20. The Engine uses Provenance to receive provenance events during a workflow run.
  21. The Workbench uses Provenance to access the intermediate values during a workflow run.
  22. Provenance uses the Data Manager to understand the context of single workflow tokens that it receives.  This should not be needed.
  23. The Workbench uses the infrastructure extensively, for example to determine the content of menus.


The infrastructure that underpins Taverna 2.1 has several parts:

  • Raven that handles the dynamic downloading of "artifacts" and the creation of classloaders
  • SPI registry support to identify the classes that implement interfaces (used to do plugins)
  • The plugin manager
  • The PreLauncher that sets things up for
  • The Launcher that starts Taverna
  • The Application Configuration that handles information such as the name of the running application and the home directory

In the code base it is within net.sf.taverna.t2.infrastructure and its sub-modules

Most/all of the infrastructure will be removed and replaced with OSGi (Equinox?) alternatives.


The Taverna Engine can be considered to be in the workflow model.  Note that in Taverna 2., the code to enact an object is within the object itself.*  The workflow model (and its associated implementation modules) has several parts:

  • The workflow model itself with interfaces describing concepts such as a Dataflow and single implementations for those interfaces e.g. DataflowImpl
  • Description of how to annotate the workflow model
  • An Edits interface and associated implementations that expose undo/redoable edits that can be made on the workflow model
  • Serialization (and associated implementations) for serializing and deserializing the workflow model as t2flows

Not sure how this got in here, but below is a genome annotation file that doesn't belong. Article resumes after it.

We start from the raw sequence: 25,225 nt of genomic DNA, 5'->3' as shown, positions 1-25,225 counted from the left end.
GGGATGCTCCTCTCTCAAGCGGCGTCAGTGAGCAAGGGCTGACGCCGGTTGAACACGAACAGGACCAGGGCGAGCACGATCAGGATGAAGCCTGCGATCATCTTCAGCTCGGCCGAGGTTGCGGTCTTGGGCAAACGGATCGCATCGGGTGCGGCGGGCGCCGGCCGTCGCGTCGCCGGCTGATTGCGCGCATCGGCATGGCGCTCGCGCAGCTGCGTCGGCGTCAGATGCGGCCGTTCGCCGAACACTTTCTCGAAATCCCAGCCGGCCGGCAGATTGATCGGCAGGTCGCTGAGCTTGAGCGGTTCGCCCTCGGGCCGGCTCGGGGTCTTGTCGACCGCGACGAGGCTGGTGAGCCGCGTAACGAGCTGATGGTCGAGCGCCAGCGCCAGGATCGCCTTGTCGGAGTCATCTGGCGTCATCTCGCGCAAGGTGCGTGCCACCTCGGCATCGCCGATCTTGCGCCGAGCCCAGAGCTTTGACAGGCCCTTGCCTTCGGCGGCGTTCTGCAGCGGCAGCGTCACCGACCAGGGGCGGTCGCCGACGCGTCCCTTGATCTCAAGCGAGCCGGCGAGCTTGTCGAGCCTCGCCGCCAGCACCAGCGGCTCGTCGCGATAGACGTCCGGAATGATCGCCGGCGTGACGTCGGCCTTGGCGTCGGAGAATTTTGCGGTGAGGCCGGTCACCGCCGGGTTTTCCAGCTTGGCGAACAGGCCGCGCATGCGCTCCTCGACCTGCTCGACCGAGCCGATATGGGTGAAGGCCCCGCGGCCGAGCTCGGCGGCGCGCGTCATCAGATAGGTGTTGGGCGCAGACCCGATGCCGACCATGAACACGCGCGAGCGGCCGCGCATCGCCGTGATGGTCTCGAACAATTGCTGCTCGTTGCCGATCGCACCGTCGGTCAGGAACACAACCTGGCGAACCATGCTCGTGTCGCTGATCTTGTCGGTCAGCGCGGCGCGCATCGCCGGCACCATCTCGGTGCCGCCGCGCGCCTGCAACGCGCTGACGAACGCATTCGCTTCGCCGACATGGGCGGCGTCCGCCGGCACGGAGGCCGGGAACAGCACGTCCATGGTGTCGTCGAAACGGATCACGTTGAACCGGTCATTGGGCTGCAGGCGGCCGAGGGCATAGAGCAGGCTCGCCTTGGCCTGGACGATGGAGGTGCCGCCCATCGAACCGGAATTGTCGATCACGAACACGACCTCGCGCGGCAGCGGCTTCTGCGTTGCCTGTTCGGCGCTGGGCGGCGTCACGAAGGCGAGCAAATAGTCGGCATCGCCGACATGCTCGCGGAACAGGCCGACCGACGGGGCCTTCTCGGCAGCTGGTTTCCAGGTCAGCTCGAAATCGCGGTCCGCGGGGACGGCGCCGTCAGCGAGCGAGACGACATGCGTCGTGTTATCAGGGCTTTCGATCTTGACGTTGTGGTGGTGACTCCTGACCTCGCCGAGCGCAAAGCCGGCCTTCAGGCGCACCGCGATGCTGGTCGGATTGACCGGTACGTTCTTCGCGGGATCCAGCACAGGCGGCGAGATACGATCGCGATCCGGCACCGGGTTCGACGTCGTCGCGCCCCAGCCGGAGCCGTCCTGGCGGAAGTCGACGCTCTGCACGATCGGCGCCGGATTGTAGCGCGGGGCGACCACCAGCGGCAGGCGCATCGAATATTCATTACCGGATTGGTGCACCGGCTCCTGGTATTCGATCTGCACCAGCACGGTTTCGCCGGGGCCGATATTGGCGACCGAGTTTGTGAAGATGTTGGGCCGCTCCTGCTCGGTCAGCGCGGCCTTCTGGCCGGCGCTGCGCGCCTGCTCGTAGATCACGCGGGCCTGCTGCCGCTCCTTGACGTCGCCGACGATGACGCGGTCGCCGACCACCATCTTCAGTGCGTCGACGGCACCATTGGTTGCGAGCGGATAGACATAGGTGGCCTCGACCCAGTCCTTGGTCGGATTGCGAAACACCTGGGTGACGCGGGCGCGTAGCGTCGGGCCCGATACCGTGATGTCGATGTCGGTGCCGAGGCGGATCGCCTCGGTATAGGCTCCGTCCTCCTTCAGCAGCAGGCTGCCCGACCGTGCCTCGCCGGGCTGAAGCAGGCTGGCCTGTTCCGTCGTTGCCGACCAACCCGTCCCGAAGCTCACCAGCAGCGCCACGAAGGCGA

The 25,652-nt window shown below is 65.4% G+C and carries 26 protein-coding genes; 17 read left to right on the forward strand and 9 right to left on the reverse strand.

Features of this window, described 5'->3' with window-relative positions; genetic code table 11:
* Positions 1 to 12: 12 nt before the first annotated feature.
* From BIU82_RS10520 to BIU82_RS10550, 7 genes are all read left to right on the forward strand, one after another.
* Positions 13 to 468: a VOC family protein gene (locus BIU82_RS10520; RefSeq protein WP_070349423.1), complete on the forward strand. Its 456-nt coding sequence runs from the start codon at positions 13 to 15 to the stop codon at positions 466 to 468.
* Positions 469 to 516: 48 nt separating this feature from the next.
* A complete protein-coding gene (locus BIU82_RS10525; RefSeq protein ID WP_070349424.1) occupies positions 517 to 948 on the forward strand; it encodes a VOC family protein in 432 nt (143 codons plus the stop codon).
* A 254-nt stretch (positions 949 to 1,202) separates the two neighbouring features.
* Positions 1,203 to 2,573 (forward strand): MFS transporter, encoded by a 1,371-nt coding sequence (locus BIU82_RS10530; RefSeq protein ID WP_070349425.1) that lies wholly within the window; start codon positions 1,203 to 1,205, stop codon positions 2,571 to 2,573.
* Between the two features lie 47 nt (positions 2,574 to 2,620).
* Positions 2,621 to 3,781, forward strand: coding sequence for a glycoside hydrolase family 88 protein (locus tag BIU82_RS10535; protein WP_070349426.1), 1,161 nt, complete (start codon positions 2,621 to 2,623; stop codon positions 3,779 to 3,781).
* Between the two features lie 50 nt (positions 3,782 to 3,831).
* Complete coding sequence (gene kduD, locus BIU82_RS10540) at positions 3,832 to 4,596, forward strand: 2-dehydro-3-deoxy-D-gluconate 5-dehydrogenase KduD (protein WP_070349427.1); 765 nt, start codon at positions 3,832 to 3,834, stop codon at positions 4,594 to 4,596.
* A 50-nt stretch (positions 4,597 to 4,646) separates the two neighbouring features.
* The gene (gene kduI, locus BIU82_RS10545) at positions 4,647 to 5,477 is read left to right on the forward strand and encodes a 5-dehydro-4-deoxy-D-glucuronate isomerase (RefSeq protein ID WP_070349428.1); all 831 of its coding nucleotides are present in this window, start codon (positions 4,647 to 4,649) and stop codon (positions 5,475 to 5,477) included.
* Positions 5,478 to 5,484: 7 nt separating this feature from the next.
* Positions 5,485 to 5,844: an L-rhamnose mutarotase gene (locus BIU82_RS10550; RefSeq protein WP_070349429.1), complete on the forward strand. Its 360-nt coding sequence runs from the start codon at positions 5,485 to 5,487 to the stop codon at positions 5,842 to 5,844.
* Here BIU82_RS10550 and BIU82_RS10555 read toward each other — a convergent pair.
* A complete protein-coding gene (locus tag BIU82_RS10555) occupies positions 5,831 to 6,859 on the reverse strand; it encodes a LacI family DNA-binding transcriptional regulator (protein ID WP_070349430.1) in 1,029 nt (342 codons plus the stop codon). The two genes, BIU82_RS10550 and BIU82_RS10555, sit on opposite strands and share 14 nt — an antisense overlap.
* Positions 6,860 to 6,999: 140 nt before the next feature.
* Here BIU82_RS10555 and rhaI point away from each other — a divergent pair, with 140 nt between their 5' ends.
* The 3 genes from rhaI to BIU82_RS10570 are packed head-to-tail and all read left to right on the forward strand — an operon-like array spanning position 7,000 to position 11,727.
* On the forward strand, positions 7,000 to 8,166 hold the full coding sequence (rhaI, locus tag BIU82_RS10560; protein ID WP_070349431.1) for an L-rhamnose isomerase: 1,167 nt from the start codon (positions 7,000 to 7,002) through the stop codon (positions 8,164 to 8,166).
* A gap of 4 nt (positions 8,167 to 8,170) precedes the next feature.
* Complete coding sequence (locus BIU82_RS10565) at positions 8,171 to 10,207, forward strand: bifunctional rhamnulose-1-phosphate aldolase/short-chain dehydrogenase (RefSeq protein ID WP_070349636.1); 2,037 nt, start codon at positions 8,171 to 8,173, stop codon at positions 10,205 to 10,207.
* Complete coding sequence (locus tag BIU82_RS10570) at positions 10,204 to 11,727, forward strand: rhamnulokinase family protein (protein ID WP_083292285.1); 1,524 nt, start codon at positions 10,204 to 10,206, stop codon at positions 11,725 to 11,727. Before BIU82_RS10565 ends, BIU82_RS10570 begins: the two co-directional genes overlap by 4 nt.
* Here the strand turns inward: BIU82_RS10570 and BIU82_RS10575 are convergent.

• The facade module that creates WorkflowInstanceFacades (roughly corresponding to a runnable instance of a given workflow)
  • The invocation context module that contains information about how a workflow is to be/was run.  For example, how data and provenance is stored, the workflow run
  • Hooks to support the monitoring of a workflow enactment
  • Description of the provenance data that can be collected about a workflow run
  • HealthCheckers that are no longer used

In the code base, the Engine is in the workflowmodel-api and workflowmodel-impl modules.

The HealthCheckers should be removed.  The Edits should be moved into their own identifiable component.  The serialization should be moved into its own identifiable component.

Data Manager

The term Data Manager encompasses

  • the descriptions of the type of data that Taverna handles - ErrorDocuments, Lists and references to (sets of versions of an) a piece of data)
  • the ReferenceServices that are used to store and access the data
  • the converters used to transform data
  • the ReferenceContext that gives information about the context which owns the data - for example an InvocationContext for the running of a workflow

Note that there may be several ReferenceServices (e.g. in memory, Derby or mySQL) and they could be used within the same set-up.

Within the Taverna code base, the Data Manager is within the reference-api, reference-impl and reference-core-extensions modules.  The term Data Manager has been used here as it is thought to be more descriptive and to avoid confusion with any other types of references